A cell as shown in FIG. 1 can be used individually as a primary source of current by incorporating it in a suitable casing and connecting conductors between the cell anode and cathode and appropriate terminals thereon. The positive terminal is connected by a low resistance fusion bond between a conductor and the connector 27. In order to reduce the height of the encased cell the connector is bent generally parallel to the collector plate major plane. The negative terminal is connected as by means of a conductor fusion bonded to the terminal and to a plate 39 of the general form of plate 26. That negative terminal plate has a connector 41 of the form of connector 27 on its face adjacent the cell to make electrical contact with the negative electrode-gel mass 25 by piercing the cup bottom 13 and the anode-separator assembly lower wall 24. A sealed connection is provided by applying hot melt between the plate and cup bottom 13 in the region surrounding and including the connector 27.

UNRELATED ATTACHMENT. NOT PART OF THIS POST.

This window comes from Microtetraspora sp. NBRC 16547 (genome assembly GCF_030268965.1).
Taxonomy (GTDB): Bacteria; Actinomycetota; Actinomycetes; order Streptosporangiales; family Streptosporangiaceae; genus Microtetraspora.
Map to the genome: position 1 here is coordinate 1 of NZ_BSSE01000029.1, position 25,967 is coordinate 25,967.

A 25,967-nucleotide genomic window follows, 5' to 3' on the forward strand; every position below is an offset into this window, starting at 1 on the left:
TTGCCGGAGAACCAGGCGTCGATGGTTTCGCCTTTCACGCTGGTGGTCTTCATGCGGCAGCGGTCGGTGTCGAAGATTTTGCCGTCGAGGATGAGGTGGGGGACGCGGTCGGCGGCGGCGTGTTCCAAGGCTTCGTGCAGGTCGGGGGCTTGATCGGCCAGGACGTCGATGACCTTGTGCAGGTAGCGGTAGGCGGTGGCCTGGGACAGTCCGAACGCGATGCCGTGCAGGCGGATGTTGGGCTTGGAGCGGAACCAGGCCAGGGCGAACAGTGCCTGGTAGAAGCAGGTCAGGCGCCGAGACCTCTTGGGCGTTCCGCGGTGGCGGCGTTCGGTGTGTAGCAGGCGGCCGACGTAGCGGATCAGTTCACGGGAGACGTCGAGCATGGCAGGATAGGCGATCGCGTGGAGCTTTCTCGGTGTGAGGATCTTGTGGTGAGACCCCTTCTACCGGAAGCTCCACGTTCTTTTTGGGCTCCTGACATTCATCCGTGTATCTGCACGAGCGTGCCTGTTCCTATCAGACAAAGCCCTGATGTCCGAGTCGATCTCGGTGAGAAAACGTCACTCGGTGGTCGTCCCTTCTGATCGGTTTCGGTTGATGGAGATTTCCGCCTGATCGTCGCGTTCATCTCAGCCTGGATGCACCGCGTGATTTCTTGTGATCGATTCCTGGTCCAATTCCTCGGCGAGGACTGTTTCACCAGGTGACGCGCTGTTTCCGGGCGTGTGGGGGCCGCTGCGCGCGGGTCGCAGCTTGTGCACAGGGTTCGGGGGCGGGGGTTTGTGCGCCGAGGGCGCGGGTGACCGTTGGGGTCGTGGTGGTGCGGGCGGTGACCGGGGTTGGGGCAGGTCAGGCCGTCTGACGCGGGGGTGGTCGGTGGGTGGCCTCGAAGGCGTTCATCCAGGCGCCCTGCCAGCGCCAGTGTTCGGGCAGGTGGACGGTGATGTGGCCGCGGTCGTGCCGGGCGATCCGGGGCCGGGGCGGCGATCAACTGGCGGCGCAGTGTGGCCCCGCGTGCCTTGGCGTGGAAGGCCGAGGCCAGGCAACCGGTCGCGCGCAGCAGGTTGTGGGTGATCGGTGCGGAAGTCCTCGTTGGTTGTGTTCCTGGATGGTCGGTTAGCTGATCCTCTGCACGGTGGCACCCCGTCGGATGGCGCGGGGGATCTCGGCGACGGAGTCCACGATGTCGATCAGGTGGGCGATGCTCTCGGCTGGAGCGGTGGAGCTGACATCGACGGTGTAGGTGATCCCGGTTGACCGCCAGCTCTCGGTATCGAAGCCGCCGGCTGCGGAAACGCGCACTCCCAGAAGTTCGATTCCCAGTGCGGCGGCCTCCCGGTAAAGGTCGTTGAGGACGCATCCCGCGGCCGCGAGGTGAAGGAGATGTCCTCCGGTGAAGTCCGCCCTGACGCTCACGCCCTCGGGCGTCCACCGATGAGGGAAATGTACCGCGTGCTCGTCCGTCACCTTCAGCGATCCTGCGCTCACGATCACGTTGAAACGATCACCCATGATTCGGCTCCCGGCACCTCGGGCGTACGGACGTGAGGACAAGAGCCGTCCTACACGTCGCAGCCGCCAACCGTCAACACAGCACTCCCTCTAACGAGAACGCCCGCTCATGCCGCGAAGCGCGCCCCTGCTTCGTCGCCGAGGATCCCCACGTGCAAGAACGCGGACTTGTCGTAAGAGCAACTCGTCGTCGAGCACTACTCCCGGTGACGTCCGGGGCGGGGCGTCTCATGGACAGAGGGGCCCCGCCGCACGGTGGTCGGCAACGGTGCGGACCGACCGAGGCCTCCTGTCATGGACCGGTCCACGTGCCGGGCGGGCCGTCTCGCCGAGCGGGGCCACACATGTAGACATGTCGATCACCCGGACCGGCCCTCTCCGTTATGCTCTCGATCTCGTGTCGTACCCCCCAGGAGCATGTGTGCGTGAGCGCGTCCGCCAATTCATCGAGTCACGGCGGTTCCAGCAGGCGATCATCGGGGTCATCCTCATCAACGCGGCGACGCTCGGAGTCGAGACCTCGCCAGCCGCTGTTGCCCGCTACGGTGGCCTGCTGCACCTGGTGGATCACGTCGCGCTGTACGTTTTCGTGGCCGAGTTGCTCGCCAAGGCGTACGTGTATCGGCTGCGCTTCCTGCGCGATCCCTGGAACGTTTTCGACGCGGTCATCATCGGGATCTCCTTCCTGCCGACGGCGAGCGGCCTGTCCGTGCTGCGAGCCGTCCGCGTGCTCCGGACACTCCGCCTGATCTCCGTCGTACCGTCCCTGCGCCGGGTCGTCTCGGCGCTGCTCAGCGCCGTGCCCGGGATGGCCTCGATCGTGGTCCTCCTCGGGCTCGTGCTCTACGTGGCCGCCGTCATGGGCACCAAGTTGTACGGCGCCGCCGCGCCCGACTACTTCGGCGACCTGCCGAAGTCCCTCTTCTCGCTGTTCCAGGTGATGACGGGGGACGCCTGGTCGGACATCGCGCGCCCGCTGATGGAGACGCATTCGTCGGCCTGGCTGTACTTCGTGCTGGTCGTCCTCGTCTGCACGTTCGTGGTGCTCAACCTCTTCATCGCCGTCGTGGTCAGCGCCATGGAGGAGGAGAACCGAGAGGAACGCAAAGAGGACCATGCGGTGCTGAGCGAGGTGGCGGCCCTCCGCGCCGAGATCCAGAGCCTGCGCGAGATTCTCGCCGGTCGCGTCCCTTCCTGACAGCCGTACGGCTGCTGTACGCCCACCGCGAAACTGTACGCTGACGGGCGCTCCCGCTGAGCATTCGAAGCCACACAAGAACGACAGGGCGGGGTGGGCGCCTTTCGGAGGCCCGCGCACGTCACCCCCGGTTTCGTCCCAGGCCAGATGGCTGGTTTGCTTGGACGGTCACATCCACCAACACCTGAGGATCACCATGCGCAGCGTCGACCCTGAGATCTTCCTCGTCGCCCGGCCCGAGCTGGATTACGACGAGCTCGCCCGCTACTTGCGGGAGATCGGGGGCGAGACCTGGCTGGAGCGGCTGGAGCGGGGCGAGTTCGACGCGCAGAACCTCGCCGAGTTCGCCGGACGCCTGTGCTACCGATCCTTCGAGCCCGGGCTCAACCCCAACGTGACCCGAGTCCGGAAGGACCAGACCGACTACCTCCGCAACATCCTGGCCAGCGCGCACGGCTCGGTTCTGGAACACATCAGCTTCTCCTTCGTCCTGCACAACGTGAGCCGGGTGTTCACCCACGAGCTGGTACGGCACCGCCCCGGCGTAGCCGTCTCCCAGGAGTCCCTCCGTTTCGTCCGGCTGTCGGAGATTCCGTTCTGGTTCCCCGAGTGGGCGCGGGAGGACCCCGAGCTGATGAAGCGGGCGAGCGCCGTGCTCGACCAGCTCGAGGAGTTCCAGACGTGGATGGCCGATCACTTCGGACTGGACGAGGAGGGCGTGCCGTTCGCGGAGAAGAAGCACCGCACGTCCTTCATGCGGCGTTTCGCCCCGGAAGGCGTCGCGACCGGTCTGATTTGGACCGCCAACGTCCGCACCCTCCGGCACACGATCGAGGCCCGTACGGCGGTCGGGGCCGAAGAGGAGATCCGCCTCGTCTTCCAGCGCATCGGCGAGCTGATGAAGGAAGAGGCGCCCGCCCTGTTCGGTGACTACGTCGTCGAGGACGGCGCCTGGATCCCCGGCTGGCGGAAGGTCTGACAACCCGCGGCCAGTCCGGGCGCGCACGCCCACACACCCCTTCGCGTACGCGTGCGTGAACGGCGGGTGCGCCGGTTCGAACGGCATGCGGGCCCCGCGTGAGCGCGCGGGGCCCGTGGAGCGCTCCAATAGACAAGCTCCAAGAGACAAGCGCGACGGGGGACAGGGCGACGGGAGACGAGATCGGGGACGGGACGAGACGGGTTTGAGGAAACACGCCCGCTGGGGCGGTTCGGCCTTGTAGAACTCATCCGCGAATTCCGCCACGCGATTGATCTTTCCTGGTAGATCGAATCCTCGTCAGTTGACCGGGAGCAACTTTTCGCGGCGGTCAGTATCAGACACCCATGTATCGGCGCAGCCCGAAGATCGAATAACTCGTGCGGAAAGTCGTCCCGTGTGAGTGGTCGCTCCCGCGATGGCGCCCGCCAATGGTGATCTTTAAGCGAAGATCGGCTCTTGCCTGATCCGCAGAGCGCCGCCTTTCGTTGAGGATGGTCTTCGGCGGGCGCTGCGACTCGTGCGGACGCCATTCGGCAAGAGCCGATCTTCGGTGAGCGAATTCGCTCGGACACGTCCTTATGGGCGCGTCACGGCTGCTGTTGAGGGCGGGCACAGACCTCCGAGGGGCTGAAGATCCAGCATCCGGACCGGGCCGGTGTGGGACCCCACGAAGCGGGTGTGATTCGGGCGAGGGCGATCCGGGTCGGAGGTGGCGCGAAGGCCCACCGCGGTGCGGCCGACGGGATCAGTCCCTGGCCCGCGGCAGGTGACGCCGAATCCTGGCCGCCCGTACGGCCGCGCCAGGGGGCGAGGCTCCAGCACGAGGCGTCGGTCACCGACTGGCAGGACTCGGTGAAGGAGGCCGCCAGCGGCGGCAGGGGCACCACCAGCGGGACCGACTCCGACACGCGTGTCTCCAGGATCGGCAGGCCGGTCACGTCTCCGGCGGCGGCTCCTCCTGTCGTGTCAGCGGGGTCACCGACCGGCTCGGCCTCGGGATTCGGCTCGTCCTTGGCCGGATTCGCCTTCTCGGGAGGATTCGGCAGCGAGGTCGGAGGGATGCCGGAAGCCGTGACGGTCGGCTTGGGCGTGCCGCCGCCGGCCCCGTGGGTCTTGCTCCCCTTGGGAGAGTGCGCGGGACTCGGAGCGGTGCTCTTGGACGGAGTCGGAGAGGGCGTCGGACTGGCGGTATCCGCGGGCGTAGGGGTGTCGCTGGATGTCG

When employed in a multicell battery in which the cells are stacked only the cell at the negative end of the stack is provided with a collector plate 39 and connector pin 41 since the remaining cells in the stack utilize the connector pin 27 on the positive side of the next cell as a cell interconnector. The positive connection to the battery is formed as described above by a fusion bond to the connector pin 27 of the first cell in the stack as viewed from the positive end thereof.